Well, I must have run the conversation off--or schedules are tight and time is precious. I hope it is the latter. However, I find it refreshing to air my thoughts out in this forum to have them tested. I put before you a very deep Scriptural passage. Read it slowly.
“Therefore remember that formerly you, the Gentiles in the flesh, who are called ‘uncircumcision’ by the so-called ‘circumcision,’ which is performed in the flesh by human hands—remember that you were at that time separate from Christ, excluded from the commonwealth of Israel, and strangers to the covenants of promise, having no hope and without God in the world. But now in Christ Jesus you who formerly were far off have been brought near by the blood of Christ. For He Himself is our peace, who made both groups into one and broke down the barrier of the dividing wall, by abolishing in His flesh the enmity, which is the Law of commandments contained in ordinances, so that in Himself He might make the two into one new man, thus establishing peace, and might reconcile them both in one body to God through the cross, by it having put to death the enmity. And He came and preached peace to you who were far away, and peace to those who were near; for through Him we both have our access in one Spirit to the Father. So then you are no longer strangers and aliens, but you are fellow citizens with the saints, and are of God’s household, having been built on the foundation of the apostles and prophets, Christ Jesus Himself being the corner stone, in whom the whole building, being fitted together, is growing into a holy temple in the Lord, in whom you also are being built together into a dwelling of God in the Spirit.” (Ephesians 2:11-22 NASB)
The theology contained within this passage is enormous!!! First note how the Gentiles were excluded from the commonwealth of Israel and strangers to the covenants of promise, but no longer. I am reminded that one of the first covenants made with Abram was before his circumcision. It was during this very visit that Abram's faith was "credited to him as righteousness" (Gen. 15:6) -- not following the Law of commandments which was the enmity and abolished with Christ's flesh. Therefore, Abraham became the father of all God's People (Rom. 4:1-15). However, it took Jesus to bring the Family together. But now the Gentiles are no longer strangers and aliens, but fellow citizens with the saints--one household. The promises belong to the Gentiles as well.
The family has been built. To Peter, Jesus said, "upon this rock I will build My [assembly] (church/ekklesia); and the gates of Hades will not overpower it." (Matt. 16:18) (Interesting ASIDE: What is 'this rock'?) Through the prophet Amos and repeated at the Council at Jerusalem, God said, "After this I will return and I will rebuild the tent of David that has fallen; I will rebuild its ruins, and I will restore it, that the remnant of mankind may seek the Lord, and all the Gentiles who are called by my name, says the Lord, who makes these things known from old." (Amos 9:11,12 or Acts 15:16,17 ESV) The "Church" has not replaced Israel. Israel has been rebuilt as promised. And the cornerstone is Christ himself. And Jews and Gentiles alike are being built together into a growing holy temple. So no temple in Jerusalem is needed as Jesus told the Samaritan woman (John 4:21). Notice how Amos prophecied that the tabernacle would be rebuilt and how Paul said that this temple was the fitting together of both Jews and Gentiles. Do we really need a structure or building in our eschatological creations?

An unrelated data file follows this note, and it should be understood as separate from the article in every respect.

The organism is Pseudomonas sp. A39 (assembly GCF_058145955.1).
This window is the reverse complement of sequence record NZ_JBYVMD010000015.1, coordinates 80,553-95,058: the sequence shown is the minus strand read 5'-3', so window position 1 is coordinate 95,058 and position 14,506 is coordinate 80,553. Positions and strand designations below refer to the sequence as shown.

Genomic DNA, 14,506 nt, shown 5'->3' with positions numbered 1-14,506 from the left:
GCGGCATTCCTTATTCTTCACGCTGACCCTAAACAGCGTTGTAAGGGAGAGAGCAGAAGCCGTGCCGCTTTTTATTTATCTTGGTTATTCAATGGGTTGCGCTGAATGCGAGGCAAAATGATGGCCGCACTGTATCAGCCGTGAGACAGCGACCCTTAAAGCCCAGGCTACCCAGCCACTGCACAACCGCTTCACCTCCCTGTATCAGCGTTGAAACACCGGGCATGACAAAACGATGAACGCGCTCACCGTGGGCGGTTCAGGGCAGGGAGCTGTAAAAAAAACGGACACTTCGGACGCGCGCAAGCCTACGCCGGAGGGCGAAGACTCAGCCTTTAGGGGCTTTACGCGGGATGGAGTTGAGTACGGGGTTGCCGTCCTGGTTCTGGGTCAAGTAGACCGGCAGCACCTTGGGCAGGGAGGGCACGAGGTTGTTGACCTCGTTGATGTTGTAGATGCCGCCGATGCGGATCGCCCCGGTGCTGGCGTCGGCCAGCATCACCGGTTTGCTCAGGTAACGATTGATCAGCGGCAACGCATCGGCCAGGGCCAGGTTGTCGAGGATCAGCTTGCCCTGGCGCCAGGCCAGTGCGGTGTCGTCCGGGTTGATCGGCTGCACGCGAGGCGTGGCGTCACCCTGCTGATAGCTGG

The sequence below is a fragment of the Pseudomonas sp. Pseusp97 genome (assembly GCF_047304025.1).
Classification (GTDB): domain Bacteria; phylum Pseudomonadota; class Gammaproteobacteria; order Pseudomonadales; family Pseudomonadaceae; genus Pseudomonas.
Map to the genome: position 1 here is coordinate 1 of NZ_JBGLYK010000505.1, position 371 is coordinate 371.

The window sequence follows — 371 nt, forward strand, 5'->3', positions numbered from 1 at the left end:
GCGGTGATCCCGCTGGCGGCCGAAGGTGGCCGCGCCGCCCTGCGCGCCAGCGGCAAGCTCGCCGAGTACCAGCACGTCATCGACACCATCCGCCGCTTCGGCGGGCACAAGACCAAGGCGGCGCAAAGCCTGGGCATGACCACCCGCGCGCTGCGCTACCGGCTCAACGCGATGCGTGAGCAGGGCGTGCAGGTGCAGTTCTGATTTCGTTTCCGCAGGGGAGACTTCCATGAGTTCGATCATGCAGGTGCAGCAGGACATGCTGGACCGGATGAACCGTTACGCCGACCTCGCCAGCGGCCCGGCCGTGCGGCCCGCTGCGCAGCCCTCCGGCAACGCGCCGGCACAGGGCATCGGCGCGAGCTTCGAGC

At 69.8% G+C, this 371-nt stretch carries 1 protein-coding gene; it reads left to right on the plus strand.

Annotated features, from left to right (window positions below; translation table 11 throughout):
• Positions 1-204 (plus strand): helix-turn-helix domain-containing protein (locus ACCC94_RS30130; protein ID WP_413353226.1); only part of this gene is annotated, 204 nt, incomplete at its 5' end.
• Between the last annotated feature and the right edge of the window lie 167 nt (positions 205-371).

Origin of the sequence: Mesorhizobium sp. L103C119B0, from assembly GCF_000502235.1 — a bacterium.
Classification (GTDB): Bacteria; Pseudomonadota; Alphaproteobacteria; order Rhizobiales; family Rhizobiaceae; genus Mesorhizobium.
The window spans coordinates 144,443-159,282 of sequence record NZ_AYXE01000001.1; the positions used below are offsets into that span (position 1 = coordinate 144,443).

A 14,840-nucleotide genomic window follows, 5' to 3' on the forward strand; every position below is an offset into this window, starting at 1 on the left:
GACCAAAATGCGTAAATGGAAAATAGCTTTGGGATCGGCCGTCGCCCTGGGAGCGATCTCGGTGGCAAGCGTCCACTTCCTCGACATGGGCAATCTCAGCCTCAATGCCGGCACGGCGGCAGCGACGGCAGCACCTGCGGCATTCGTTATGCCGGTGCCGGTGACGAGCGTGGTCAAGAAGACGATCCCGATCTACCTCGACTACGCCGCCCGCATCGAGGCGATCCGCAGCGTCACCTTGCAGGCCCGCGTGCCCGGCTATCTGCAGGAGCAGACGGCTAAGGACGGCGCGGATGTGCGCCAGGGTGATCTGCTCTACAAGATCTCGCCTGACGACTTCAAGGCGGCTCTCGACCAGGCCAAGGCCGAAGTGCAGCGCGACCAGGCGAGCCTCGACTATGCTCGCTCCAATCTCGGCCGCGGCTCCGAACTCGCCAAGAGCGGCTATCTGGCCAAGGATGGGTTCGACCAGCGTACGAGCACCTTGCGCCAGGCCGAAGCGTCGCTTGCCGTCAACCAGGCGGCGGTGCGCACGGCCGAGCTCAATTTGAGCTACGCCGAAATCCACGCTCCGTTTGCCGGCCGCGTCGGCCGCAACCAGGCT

In my mind, this passage alone (with supported verses above) shoots down the theology of Dispensationalism. The teachings of this view teach a separation, a division of the body. They teach--The "Church" is raptured; God returns his focus back to the Jews; He gives them songs the Gentiles cannot learn; and He gives them the land between the Great Sea and the Euphrates while the Gentiles take a back seat. Is this Biblical or man-made hogwash? Note I do not deny a possible resurgence of Jews back into the Family that God established naturally through their fathers. However, why would God have them enter into the Family by the old method and not the new?
And while the Covenantalists sit comfortably in their seat, while this verse does not shoot down this theology, it does begin to etch away some of its teachings. The dividing wall, the enmity between Jew and Gentile, has been broken down. What is this wall? The Law of commandments contained in ordinances. "It was not through law that Abraham and his offspring received the promise that he would be heir of the world, but through the righteousness that comes by faith." (Rom. 4:13) For the covenant at Sinai was broken (Jer. 31:32), but God did not forget the covenants of promise he made to Abraham, Isaac, and Jacob (Lev. 26:42). And it is this promise that unites: "For not all who are descended from Israel belong to Israel, and not all are children of Abraham because they are his offspring, but 'Through Isaac shall your offspring be named.' This means that it is not the children of the flesh who are the children of God, but the children of the promise are counted as offspring." (Rom. 9:8-9 ESV) If the covenant at Sinai was broken is this mysterious "covenant of grace" broken? Or is this "covenant of grace" man-made hogwash, as well?
Am I the only one who struggles with both diametrically opposed views of the dispensationalist, as well as the covenantalist? What view or "group" am I left with?